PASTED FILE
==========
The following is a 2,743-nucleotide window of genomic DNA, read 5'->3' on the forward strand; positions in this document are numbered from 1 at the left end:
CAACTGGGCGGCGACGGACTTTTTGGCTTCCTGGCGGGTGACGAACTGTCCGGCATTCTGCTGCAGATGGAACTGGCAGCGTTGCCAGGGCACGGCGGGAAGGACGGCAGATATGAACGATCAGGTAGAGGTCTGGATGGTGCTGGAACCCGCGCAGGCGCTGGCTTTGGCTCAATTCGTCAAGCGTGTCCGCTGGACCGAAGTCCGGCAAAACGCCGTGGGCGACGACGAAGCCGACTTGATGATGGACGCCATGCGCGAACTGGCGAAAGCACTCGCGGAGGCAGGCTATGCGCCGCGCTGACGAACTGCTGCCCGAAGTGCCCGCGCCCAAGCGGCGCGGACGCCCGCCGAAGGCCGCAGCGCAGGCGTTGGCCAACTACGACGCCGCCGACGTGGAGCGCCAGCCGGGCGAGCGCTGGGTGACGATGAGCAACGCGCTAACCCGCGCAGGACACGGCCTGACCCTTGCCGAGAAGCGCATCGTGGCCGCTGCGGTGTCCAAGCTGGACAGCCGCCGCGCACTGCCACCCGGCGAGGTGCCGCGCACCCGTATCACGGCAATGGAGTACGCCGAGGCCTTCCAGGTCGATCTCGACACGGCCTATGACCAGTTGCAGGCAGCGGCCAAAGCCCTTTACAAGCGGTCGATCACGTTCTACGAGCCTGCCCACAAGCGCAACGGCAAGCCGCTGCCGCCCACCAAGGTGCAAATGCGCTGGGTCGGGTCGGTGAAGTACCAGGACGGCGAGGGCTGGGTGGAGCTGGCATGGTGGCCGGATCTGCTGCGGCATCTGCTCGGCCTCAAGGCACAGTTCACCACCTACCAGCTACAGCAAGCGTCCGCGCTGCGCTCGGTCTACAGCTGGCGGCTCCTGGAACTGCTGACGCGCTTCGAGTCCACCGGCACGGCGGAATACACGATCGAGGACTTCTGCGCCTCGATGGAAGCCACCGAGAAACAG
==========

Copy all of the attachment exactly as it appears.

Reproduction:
The following is a 2,743-nucleotide window of genomic DNA, read 5'->3' on the forward strand; positions in this document are numbered from 1 at the left end:
CAACTGGGCGGCGACGGACTTTTTGGCTTCCTGGCGGGTGACGAACTGTCCGGCATTCTGCTGCAGATGGAACTGGCAGCGTTGCCAGGGCACGGCGGGAAGGACGGCAGATATGAACGATCAGGTAGAGGTCTGGATGGTGCTGGAACCCGCGCAGGCGCTGGCTTTGGCTCAATTCGTCAAGCGTGTCCGCTGGACCGAAGTCCGGCAAAACGCCGTGGGCGACGACGAAGCCGACTTGATGATGGACGCCATGCGCGAACTGGCGAAAGCACTCGCGGAGGCAGGCTATGCGCCGCGCTGACGAACTGCTGCCCGAAGTGCCCGCGCCCAAGCGGCGCGGACGCCCGCCGAAGGCCGCAGCGCAGGCGTTGGCCAACTACGACGCCGCCGACGTGGAGCGCCAGCCGGGCGAGCGCTGGGTGACGATGAGCAACGCGCTAACCCGCGCAGGACACGGCCTGACCCTTGCCGAGAAGCGCATCGTGGCCGCTGCGGTGTCCAAGCTGGACAGCCGCCGCGCACTGCCACCCGGCGAGGTGCCGCGCACCCGTATCACGGCAATGGAGTACGCCGAGGCCTTCCAGGTCGATCTCGACACGGCCTATGACCAGTTGCAGGCAGCGGCCAAAGCCCTTTACAAGCGGTCGATCACGTTCTACGAGCCTGCCCACAAGCGCAACGGCAAGCCGCTGCCGCCCACCAAGGTGCAAATGCGCTGGGTCGGGTCGGTGAAGTACCAGGACGGCGAGGGCTGGGTGGAGCTGGCATGGTGGCCGGATCTGCTGCGGCATCTGCTCGGCCTCAAGGCACAGTTCACCACCTACCAGCTACAGCAAGCGTCCGCGCTGCGCTCGGTCTACAGCTGGCGGCTCCTGGAACTGCTGACGCGCTTCGAGTCCACCGGCACGGCGGAATACACGATCGAGGACTTCTGCGCCTCGATGGAAGCCACCGAGAAACAG